- A Silent Activity
A mentor once told me that it’s possible to cultivate silence in classrooms, so that those moments are reflective, instead of awkward. Silent activities are also solitary – a moment to write or simply to ponder a question and take down notes. I recommend teachers setting a timer in order to also participate completing the silent activity. During longer class periods, silent moments are times when the pressure to speak up is completely removed.
- Physical Activity
Getting people up and moving can help alleviate some anxiety. Personally, I have a much better energy when I’m standing or moving around then when I’m sitting. Here is one example with multiple possibilities: Tape the numbers 1-4 to the 4 corners of your classroom. If you’re classroom is another shape, you are probably already more free-spirited than me and can adjust accordingly. Then, ask your class multiple choice questions, assigning one answer to each corner. This basic plan can be adjusted for other types of classes, and even made into a low-stakes quiz or test preparation. For example:
- A creative writing example is this one: Ask “In an election, who does your main character vote for? 1) Republican 2) Democrat 3)Independent 4) Doesn’t Vote. Students then have to physically move to a corner. It’s up to you if you want to ask them further questions about their choices.
- A science lab course example might be to predict which of four possible results will be the outcome of an upcoming experiment.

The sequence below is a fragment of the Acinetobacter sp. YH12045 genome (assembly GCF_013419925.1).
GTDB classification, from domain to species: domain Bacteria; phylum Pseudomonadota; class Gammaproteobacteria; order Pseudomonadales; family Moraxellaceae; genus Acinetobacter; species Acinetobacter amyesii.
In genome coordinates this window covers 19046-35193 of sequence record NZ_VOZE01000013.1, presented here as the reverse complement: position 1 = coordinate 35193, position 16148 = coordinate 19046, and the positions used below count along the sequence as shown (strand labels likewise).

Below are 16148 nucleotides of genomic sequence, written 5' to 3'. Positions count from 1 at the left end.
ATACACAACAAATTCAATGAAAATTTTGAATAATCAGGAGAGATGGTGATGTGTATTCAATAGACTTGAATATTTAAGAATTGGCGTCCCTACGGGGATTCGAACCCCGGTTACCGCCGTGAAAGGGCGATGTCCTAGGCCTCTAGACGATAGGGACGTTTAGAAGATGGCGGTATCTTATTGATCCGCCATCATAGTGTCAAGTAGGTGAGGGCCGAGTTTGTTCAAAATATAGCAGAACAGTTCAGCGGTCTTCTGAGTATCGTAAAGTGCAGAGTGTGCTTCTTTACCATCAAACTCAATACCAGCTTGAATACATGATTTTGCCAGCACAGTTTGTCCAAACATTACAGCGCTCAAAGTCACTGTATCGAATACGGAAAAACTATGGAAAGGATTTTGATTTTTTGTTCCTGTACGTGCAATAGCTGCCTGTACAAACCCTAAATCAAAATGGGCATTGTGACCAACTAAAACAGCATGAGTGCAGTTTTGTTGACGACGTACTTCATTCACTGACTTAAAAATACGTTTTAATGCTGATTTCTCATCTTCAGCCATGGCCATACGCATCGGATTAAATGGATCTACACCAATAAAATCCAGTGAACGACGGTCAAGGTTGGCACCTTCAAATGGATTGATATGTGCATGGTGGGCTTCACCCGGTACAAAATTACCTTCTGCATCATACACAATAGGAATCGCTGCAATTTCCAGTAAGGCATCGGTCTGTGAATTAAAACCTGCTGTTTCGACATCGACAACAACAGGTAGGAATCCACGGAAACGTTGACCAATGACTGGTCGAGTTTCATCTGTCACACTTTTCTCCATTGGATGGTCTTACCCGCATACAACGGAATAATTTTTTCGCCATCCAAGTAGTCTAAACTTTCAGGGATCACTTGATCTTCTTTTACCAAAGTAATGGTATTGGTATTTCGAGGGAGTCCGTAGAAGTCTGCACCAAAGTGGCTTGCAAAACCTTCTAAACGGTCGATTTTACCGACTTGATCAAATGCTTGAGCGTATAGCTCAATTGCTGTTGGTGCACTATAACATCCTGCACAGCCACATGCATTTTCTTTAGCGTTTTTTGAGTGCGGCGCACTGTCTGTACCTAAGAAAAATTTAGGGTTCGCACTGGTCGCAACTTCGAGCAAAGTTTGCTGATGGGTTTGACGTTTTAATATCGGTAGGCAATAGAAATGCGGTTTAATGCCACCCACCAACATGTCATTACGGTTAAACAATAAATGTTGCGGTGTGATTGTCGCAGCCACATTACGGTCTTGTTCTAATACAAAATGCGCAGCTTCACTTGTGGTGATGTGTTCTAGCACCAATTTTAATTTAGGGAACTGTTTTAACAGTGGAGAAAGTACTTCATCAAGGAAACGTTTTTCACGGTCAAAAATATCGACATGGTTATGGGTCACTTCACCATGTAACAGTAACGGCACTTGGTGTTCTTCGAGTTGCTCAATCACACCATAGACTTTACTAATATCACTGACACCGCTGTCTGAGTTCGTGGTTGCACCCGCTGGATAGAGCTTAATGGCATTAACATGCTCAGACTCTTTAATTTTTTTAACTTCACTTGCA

- A discussion or recitation section, whatever the discipline, might ask students to go to one of the corners to claim a problem that the assembled group will solve or analyze and explain.
As with any classroom, experiment with what works for you and your mix of students. If you find that you’ve been unable to draw a particular student out of his or her shell, send them an email or walk down the hallway with the student after class to discover ways you can encourage them to participate in class. Ask follow up questions based on comment they have made. Note that one of those overheard comments would be great for the entire class to hear next time. Ask them if there are strategies that you can use to help them to share ideas in class.
If I had to give one piece of advice to offer to other teachers who are bothered or worried about students who don’t speak up in class, it would be this: Don’t let it fester. If you are feeling negative about regularly quiet students, nothing good will come of sitting with those thoughts. Better to openly communicate with students, let them know why you value discussion as part of learning, and offer them an opportunity to talk about ways they can engage in class discussions. Most likely you can find a solution that works for you both.
For Further Information
The Space We Need: Experiences of an Introvert. A video created by Brenda Knowles, produced by Soul Biographies, and filmed in Medina, Minnesota.